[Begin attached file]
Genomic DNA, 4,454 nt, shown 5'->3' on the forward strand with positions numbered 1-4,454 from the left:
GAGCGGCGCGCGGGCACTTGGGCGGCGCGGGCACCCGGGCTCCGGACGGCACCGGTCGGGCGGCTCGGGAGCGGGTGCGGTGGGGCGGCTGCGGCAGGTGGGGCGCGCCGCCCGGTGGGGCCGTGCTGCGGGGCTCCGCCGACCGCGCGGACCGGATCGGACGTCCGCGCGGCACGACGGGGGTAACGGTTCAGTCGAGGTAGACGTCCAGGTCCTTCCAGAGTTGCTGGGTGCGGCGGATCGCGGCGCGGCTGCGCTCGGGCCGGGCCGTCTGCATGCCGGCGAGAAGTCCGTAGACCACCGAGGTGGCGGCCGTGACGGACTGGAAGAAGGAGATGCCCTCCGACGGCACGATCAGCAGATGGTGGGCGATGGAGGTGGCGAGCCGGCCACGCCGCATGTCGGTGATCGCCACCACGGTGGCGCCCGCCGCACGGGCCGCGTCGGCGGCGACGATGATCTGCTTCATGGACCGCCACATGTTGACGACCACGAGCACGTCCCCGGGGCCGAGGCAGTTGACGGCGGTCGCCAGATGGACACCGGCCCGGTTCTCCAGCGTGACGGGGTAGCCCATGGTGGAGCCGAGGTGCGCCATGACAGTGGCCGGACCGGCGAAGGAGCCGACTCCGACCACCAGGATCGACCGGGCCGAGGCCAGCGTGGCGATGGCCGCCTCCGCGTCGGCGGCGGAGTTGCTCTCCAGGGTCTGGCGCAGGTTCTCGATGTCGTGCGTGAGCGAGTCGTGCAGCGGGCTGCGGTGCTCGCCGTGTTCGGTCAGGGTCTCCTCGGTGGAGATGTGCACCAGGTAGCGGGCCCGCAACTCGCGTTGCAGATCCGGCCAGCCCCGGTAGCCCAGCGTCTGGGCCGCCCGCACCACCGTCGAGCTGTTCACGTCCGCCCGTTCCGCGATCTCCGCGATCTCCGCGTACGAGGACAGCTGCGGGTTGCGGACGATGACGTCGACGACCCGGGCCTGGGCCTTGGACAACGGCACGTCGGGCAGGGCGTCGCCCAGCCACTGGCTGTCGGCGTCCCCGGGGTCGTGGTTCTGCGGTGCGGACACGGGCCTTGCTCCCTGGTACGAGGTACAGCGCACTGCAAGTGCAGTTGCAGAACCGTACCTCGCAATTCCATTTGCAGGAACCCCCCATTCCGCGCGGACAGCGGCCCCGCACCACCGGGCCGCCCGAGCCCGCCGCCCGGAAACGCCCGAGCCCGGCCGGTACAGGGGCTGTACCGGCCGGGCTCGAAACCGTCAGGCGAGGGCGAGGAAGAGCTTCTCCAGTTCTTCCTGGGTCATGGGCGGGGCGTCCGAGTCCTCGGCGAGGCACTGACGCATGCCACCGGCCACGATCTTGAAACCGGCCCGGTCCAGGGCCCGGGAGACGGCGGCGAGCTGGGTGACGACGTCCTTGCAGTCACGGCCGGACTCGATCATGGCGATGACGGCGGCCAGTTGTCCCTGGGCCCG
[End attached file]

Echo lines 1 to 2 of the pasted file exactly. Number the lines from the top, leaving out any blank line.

Genomic DNA, 4,454 nt, shown 5'->3' on the forward strand with positions numbered 1-4,454 from the left:
GAGCGGCGCGCGGGCACTTGGGCGGCGCGGGCACCCGGGCTCCGGACGGCACCGGTCGGGCGGCTCGGGAGCGGGTGCGGTGGGGCGGCTGCGGCAGGTGGGGCGCGCCGCCCGGTGGGGCCGTGCTGCGGGGCTCCGCCGACCGCGCGGACCGGATCGGACGTCCGCGCGGCACGACGGGGGTAACGGTTCAGTCGAGGTAGACGTCCAGGTCCTTCCAGAGTTGCTGGGTGCGGCGGATCGCGGCGCGGCTGCGCTCGGGCCGGGCCGTCTGCATGCCGGCGAGAAGTCCGTAGACCACCGAGGTGGCGGCCGTGACGGACTGGAAGAAGGAGATGCCCTCCGACGGCACGATCAGCAGATGGTGGGCGATGGAGGTGGCGAGCCGGCCACGCCGCATGTCGGTGATCGCCACCACGGTGGCGCCCGCCGCACGGGCCGCGTCGGCGGCGACGATGATCTGCTTCATGGACCGCCACATGTTGACGACCACGAGCACGTCCCCGGGGCCGAGGCAGTTGACGGCGGTCGCCAGATGGACACCGGCCCGGTTCTCCAGCGTGACGGGGTAGCCCATGGTGGAGCCGAGGTGCGCCATGACAGTGGCCGGACCGGCGAAGGAGCCGACTCCGACCACCAGGATCGACCGGGCCGAGGCCAGCGTGGCGATGGCCGCCTCCGCGTCGGCGGCGGAGTTGCTCTCCAGGGTCTGGCGCAGGTTCTCGATGTCGTGCGTGAGCGAGTCGTGCAGCGGGCTGCGGTGCTCGCCGTGTTCGGTCAGGGTCTCCTCGGTGGAGATGTGCACCAGGTAGCGGGCCCGCAACTCGCGTTGCAGATCCGGCCAGCCCCGGTAGCCCAGCGTCTGGGCCGCCCGCACCACCGTCGAGCTGTTCACGTCCGCCCGTTCCGCGATCTCCGCGATCTCCGCGTACGAGGACAGCTGCGGGTTGCGGACGATGACGTCGACGACCCGGGCCTGGGCCTTGGACAACGGCACGTCGGGCAGGGCGTCGCCCAGCCACTGGCTGTCGGCGTCCCCGGGGTCGTGGTTCTGCGGTGCGGACACGGGCCTTGCTCCCTGGTACGAGGTACAGCGCACTGCAAGTGCAGTTGCAGAACCGTACCTCGCAATTCCATTTGCAGGAACCCCCCATTCCGCGCGGACAGCGGCCCCGCACCACCGGGCCGCCCGAGCCCGCCGCCCGGAAACGCCCGAGCCCGGCCGGTACAGGGGCTGTACCGGCCGGGCTCGAAACCGTCAGGCGAGGGCGAGGAAGAGCTTCTCCAGTTCTTCCTGGGTCATGGGCGGGGCGTCCGAGTCCTCGGCGAGGCACTGACGCATGCCACCGGCCACGATCTTGAAACCGGCCCGGTCCAGGGCCCGGGAGACGGCGGCGAGCTGGGTGACGACGTCCTTGCAGTCACGGCCGGACTCGATCATGGCGATGACGGCGGCCAGTTGTCCCTGGGCCCG